7. Hi All, I was following the "basic package" - "standard kit" thread from a week or two ago, but didn't see any posts regarding what constitutes a "basic bag kit" and appropriate rates for such in Ontario, Canada and whether it's the basically same as U.S., Aus, U.K. How do ENG, Doc and corporate gigs in Canada compare regarding outlining a basic kit/gear package? Thanks for any discussion...very kind :-) Cheers, Dave
  8. Hi Guys, I work mostly on Documentaries, Reality and corporate commercial type work. Recently I was offered a job for a week long pickup on a narrative show that usually films in Norway for a show on Nextflix. (Not House of Cards). The PM offered me $300 for 14hr day overtime after that. $900 for 6 days of equipment and $150 for expendables. $200 a day for a boom up. This sounds absurdly low to me and somewhat insulting actually. Maybe some of you guys who started off on smaller budget narrative shoots can chime in? Should I turn down the job or just make a counter offer? Is negotiating a more normal procedure on this types of things? For a 14 hr day I would expect at least $700 in labor alone... Or are rates on narratives just lower because you get to work with STAR ACTORS!!!!! Thanks ahead for all input. NP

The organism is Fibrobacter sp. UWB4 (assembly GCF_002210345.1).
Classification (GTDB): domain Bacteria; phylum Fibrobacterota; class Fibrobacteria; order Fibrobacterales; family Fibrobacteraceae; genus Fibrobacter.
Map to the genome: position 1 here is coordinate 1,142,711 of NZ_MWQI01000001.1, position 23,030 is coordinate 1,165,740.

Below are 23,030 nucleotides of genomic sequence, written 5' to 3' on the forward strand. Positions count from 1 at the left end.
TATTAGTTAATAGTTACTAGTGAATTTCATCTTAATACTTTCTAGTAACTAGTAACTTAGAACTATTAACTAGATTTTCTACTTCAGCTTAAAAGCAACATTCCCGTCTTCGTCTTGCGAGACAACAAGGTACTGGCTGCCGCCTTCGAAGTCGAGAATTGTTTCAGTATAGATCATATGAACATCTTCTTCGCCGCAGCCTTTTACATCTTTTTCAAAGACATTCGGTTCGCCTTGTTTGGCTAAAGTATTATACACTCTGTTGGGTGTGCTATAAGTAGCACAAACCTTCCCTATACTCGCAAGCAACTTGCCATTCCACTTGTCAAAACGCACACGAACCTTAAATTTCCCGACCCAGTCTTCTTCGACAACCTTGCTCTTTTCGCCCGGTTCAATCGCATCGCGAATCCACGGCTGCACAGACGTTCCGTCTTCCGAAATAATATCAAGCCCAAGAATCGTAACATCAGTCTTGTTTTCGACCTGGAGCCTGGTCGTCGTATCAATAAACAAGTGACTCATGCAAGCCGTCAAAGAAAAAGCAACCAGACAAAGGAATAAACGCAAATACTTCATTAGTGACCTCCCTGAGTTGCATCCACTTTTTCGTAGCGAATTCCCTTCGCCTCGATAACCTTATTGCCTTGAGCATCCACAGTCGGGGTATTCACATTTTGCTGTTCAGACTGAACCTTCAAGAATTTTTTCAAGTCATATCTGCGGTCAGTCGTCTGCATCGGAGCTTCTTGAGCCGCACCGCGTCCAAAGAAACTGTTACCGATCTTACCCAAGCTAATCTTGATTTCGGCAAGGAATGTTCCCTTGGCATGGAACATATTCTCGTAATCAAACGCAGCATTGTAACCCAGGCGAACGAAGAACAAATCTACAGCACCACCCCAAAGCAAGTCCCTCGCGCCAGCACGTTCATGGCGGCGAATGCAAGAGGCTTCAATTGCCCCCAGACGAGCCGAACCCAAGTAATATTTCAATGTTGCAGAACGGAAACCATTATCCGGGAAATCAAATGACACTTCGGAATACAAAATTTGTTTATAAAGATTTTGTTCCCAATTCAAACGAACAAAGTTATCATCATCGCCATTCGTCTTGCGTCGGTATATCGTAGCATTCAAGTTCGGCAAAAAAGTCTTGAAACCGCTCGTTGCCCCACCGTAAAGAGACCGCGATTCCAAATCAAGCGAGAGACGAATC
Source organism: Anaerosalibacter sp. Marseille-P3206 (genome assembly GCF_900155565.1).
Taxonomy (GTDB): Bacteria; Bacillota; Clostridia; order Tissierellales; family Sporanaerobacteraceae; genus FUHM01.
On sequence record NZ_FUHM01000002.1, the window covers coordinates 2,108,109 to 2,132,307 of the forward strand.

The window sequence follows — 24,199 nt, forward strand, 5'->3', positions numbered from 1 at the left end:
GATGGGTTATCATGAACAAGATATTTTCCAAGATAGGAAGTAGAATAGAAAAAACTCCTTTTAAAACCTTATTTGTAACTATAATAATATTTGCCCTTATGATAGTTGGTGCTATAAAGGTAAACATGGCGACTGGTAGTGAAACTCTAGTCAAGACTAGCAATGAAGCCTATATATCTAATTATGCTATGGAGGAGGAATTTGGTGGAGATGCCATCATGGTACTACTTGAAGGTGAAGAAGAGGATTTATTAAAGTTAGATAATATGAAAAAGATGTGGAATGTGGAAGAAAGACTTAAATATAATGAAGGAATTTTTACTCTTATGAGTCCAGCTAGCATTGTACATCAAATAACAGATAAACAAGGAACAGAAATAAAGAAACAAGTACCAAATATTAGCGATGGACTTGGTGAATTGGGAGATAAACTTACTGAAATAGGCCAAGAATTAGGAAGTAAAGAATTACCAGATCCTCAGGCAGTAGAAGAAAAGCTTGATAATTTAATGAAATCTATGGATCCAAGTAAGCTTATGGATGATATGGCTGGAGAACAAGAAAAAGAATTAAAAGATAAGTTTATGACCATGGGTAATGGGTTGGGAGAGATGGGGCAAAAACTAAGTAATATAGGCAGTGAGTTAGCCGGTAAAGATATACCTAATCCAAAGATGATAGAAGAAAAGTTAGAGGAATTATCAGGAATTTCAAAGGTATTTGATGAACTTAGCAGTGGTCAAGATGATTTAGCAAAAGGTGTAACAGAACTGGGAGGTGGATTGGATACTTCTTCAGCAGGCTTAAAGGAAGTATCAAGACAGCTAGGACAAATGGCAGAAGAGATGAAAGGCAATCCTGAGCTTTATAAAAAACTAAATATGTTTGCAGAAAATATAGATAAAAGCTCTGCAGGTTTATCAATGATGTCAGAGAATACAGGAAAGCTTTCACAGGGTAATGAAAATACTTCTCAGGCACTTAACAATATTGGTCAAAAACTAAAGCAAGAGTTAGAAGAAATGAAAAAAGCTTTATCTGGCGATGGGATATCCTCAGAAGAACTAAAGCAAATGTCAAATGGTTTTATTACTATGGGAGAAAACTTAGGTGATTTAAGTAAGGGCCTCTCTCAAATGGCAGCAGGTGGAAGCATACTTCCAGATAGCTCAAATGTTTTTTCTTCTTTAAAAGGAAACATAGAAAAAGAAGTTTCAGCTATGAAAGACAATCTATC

9. What are You….Really??? Aaron “Cujo” Cooley Let us not beat around the bush. Things are tough right now. The marketplace is flooded, the jobs are far-flung, under-budgeted, under-funded, scarce, or just plain being run by fools. Add to that the fact that recording technology has advanced by light years in the recent past and it seems that the whole universe is conspiring against you and your efforts to make a living. Equally true though is the fact that there are many in the business that are doing just fine, with plenty of work for the foreseeable future. A fine lesson would be to learn what it is exactly that differentiates one group from another. A common complaint is that wages for a mixer are in the basement. Examples are the countless ads for a “sound guy” for as little as $100.00 per day with all the gear. It might read like this : “Sound mixer needed for a fantastic feature crewing up now. Be a part of a fabulous creative team working in a fast paced environment with all hands on deck. The budget is tight, but we have a fantastic DP and will be releasing this project on the festival circuit. The budget is tight, but we include credits and food with your deal. Pay $100.00 per day with equipment.” It’s a valid complaint, but not a valid excuse. I have no pity for those who take these jobs when they complain what a crappy gig it turned out to be. No professional worth his salt would take a gig like that. Many ask - “How do I compete with that? ”—This my friend, is the wrong question. The real question is: What ARE you? – Depending on what you are is important to the response for this job. Are you a mixer, a recordist, or just a button monkey ? – Depending on the job, you have to choose one. Mixers get paid big bucks, recordists get paid medium bucks, and button monkeys eat tuna subs. Whichever one you pick is fine, and it’s ok to be any or all of these at different times or different days, but understand the parameters of the chair you are sitting in. To be intellectually honest, the ad above is not looking for a mixer, a recordist, or even a sound guy. They are looking for a button monkey to hit record when the camera turns on and hopefully not fall asleep between takes. Sounding good is purely by accident. I would suspect that anyone reading this lesson is past that level of qualification, but you never know. If you are working with a 2 channel recorder, a basic lav, and a boom, yes I guess technically you can mix the two, but really you are equipped and working as a recordist and your pay will reflect that. Depending on your ability, you might even be a button monkey and get paid even less. Fact is, the job that hires for this type of gig doesn’t want a mixer, they just probably don’t know what to call it. You have to decide for yourself if that is what you will be that day and be savvy enough to recognize the difference in pricing for that particular product package. Conversely, there are guys who have a wad of Daddy’s money and gear who claim to be mixers. Life isn’t fair all the time. Deal with it. They might get work that you are qualified to do and they might get paid well for a time, but soon their skills (or lack thereof) will move them on down the line to relative obscurity leaving a hole for the upwardly mobile to move into. Will you be ready ? It is important that you recognize that zero or near zero jobs will never go away. They are as constant as the sun rising and setting. There will ALWAYS be people to fill these jobs. The ONLY thing that changes is who these people are. The reality is this. YOU need to examine YOUR business model and move on the work that is in YOUR realm of expertise and equipment. Know what you are worth, and take the work that applies to you. Chances are that you are not one of the select few that will get a 100 million dollar gig…Chances are equally strong that you don’t need a 100 dollar gig either. Keys from this lesson: Be intellectually honest with yourself Zero or near zero jobs will never go away What is the job --- Really. What are you --- Really. Take the work that is YOURS and don’t worry about the rest. Cheers and happy mixing my friends ! Cujo